A dental Inlay or onlay is a great treatment solution when restoring a tooth that is either decayed, chipped or broken. They are generally used for rebuilding molars at the back of the mouth and are highly effective and durable. If a tooth requires more protection than a filling, but is not damaged enough to require a crown, an inlay or onlay is an ideal treatment option.
Dr Madin Khan BDS (London) MFGDP (UK) GDC No: 66736 has treated many patients with dental inlays or onlays saving the tooth from needing a new dental crown. For more information simply call us on 020 8894 4639, or fill in our online enquiry form below for a complimentary non-clinical consultation.
A dental Inlay is used to restore the biting surface of the tooth and therefore fills cavities in between the cusps. The material is usually made up of a strong composite or sometimes a ceramic can be used. Both options provide an aesthetically pleasing end result and one that looks almost completely natural.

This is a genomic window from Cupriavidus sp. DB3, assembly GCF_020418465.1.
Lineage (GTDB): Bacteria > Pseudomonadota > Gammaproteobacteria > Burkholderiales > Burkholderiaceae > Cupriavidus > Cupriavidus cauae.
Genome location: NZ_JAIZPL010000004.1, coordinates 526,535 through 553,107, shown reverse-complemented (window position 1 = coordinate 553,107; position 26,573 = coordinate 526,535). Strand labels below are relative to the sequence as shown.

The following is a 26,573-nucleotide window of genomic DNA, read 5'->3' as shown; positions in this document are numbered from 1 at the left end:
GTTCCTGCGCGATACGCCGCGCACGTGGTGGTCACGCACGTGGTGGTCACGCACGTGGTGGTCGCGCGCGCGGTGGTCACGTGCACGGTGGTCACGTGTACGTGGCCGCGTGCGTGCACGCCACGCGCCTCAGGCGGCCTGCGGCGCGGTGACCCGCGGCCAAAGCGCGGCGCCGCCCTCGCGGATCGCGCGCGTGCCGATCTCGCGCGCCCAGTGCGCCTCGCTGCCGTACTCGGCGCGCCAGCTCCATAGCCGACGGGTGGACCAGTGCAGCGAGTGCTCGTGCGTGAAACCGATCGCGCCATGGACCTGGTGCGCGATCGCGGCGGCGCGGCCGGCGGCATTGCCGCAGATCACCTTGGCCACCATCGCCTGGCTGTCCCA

Dental onlays are also known as partial crowns as they restore the outer surface of the tooth. They are extremely durable which enable them to function perfectly for many years and they look natural too. Dental onlays will protect the tooth and provide the necessary strength required for chewing.
Treatment of inlays and onlays usually takes place over two visits to the practice. During the first appointment, the affected tooth will be prepared and an impression will be taken. This then sent to a laboratory where your dental inlay or onlay can be handcrafted by an dental technician. On your second visit, we will securely bond your inlay or onlay into place before finishing off your restored tooth with a clean and polish.
Dr Madin Khan qualified from Guys Dental School, London in 1991. He has almost 30 years of experience in all aspects of dentistry including Dental Implants, Cosmetic Dentistry, Root Canal Treatments, Sedation and General Dental Treatment.
To read more about Dr Madin Khan’s qualifications, experience, and skills, please click the link below: